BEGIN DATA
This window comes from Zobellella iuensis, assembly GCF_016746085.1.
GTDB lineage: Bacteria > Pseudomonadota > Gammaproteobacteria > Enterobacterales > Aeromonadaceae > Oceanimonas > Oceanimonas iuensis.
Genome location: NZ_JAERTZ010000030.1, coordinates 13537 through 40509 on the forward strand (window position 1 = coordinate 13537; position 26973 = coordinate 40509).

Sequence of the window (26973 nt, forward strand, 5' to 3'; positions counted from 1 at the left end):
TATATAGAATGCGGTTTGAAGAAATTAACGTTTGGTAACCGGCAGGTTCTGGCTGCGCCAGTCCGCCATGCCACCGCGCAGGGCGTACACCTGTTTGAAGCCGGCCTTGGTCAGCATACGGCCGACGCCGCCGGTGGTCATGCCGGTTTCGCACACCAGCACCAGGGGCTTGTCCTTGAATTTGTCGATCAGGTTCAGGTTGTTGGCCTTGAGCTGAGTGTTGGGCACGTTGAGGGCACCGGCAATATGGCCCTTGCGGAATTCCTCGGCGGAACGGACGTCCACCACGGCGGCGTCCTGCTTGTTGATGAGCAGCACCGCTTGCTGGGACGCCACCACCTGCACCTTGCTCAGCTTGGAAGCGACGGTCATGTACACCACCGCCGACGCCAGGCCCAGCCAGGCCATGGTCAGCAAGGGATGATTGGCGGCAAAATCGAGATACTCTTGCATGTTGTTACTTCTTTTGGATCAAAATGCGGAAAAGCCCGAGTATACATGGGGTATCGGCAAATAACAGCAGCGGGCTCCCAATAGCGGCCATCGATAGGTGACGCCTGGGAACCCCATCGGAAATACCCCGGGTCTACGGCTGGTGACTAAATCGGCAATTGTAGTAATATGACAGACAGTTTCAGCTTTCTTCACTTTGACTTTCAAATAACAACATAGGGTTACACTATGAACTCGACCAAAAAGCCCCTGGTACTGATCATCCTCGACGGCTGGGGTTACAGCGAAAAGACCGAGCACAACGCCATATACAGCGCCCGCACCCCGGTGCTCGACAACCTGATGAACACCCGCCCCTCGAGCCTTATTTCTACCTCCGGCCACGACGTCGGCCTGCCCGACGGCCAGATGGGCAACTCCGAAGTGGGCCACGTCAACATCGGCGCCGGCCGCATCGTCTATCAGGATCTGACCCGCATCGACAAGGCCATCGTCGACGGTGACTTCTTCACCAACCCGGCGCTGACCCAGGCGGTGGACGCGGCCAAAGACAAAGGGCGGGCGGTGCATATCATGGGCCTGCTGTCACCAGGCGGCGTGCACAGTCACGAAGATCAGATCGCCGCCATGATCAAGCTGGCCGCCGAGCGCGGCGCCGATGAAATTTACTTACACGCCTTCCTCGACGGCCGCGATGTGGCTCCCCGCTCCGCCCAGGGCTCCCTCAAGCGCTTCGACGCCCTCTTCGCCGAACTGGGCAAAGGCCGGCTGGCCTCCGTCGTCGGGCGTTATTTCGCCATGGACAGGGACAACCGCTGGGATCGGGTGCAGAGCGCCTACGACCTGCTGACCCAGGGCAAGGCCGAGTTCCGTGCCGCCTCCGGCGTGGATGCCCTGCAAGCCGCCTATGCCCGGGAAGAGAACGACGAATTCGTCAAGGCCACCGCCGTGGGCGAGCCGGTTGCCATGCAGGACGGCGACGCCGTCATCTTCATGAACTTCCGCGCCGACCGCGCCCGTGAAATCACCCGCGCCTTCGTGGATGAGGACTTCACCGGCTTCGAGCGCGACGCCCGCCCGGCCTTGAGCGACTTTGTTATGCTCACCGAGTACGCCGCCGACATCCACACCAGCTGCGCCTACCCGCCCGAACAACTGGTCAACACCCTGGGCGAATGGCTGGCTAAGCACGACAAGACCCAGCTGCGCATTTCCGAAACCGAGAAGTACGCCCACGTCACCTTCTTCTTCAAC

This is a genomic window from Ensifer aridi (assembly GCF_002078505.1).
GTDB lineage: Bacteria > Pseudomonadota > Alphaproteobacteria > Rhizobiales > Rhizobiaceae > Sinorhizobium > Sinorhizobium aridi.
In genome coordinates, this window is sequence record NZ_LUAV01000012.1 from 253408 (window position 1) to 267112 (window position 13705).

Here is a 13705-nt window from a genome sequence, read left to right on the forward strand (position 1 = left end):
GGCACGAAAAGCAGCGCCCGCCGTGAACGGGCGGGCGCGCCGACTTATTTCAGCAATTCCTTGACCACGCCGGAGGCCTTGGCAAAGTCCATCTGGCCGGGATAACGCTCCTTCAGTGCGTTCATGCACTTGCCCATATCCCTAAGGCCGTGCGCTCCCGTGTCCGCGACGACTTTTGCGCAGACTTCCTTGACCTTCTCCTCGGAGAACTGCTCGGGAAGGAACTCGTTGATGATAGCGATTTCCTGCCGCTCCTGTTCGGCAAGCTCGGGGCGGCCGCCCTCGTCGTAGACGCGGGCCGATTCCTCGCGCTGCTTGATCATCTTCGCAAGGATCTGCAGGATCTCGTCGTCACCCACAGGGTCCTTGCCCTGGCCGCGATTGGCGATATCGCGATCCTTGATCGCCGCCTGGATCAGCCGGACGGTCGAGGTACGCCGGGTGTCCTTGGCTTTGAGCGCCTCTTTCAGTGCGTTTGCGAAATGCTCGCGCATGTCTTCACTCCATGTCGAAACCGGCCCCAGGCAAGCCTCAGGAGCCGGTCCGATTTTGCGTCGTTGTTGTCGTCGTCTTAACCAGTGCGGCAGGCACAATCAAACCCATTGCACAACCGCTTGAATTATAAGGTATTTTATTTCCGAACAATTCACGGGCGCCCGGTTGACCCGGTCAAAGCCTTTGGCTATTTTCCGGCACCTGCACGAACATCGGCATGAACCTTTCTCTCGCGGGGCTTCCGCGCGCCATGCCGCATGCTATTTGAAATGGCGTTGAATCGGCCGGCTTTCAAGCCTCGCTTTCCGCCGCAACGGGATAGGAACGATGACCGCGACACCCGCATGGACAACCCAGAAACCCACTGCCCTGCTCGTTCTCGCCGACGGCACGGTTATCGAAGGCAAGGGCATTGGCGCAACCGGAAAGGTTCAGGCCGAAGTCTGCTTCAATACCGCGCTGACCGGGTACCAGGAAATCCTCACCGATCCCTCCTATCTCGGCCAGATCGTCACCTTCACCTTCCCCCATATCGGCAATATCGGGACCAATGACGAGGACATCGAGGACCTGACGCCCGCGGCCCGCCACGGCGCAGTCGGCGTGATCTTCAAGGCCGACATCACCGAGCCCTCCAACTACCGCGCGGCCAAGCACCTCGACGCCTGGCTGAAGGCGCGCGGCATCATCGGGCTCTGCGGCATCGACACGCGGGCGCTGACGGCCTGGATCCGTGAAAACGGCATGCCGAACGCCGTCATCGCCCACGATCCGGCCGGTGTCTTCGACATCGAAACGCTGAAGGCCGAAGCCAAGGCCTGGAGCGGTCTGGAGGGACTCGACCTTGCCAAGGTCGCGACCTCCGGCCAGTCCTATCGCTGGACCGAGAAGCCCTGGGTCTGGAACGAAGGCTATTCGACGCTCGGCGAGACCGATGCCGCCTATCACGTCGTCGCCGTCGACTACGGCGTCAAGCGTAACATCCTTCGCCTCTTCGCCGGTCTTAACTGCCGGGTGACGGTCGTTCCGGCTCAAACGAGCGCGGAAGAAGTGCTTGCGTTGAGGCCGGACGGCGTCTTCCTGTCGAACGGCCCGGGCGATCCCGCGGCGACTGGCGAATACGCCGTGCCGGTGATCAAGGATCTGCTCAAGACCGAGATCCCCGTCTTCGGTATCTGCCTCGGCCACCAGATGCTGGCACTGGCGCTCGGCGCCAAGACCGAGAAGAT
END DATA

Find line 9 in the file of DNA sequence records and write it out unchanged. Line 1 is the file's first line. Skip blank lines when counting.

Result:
Here is a 13705-nt window from a genome sequence, read left to right on the forward strand (position 1 = left end):